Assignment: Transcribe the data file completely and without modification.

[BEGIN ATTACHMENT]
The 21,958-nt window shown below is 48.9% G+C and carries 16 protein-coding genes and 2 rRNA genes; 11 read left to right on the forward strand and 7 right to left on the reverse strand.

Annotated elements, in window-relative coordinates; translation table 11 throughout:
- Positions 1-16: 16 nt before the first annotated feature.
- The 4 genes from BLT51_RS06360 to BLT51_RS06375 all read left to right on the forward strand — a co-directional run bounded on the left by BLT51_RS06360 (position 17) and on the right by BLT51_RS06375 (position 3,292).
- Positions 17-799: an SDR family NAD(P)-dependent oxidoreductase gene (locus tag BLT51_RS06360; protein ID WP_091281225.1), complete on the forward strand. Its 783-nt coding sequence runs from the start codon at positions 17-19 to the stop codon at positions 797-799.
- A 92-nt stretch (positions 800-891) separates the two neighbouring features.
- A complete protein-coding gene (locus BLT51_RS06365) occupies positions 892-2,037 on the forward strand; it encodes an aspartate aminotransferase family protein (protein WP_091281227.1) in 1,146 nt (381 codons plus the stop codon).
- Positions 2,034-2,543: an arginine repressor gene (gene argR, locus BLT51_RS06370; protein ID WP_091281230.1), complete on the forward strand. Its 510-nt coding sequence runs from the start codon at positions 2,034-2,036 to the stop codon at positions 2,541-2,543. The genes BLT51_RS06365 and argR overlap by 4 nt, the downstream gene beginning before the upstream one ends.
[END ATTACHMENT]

The 21,958-nt window shown below is 48.9% G+C and carries 16 protein-coding genes and 2 rRNA genes; 11 read left to right on the forward strand and 7 right to left on the reverse strand.

Annotated elements, in window-relative coordinates; translation table 11 throughout:
- Positions 1-16: 16 nt before the first annotated feature.
- The 4 genes from BLT51_RS06360 to BLT51_RS06375 all read left to right on the forward strand — a co-directional run bounded on the left by BLT51_RS06360 (position 17) and on the right by BLT51_RS06375 (position 3,292).
- Positions 17-799: an SDR family NAD(P)-dependent oxidoreductase gene (locus tag BLT51_RS06360; protein ID WP_091281225.1), complete on the forward strand. Its 783-nt coding sequence runs from the start codon at positions 17-19 to the stop codon at positions 797-799.
- A 92-nt stretch (positions 800-891) separates the two neighbouring features.
- A complete protein-coding gene (locus BLT51_RS06365) occupies positions 892-2,037 on the forward strand; it encodes an aspartate aminotransferase family protein (protein WP_091281227.1) in 1,146 nt (381 codons plus the stop codon).
- Positions 2,034-2,543: an arginine repressor gene (gene argR, locus BLT51_RS06370; protein ID WP_091281230.1), complete on the forward strand. Its 510-nt coding sequence runs from the start codon at positions 2,034-2,036 to the stop codon at positions 2,541-2,543. The genes BLT51_RS06365 and argR overlap by 4 nt, the downstream gene beginning before the upstream one ends.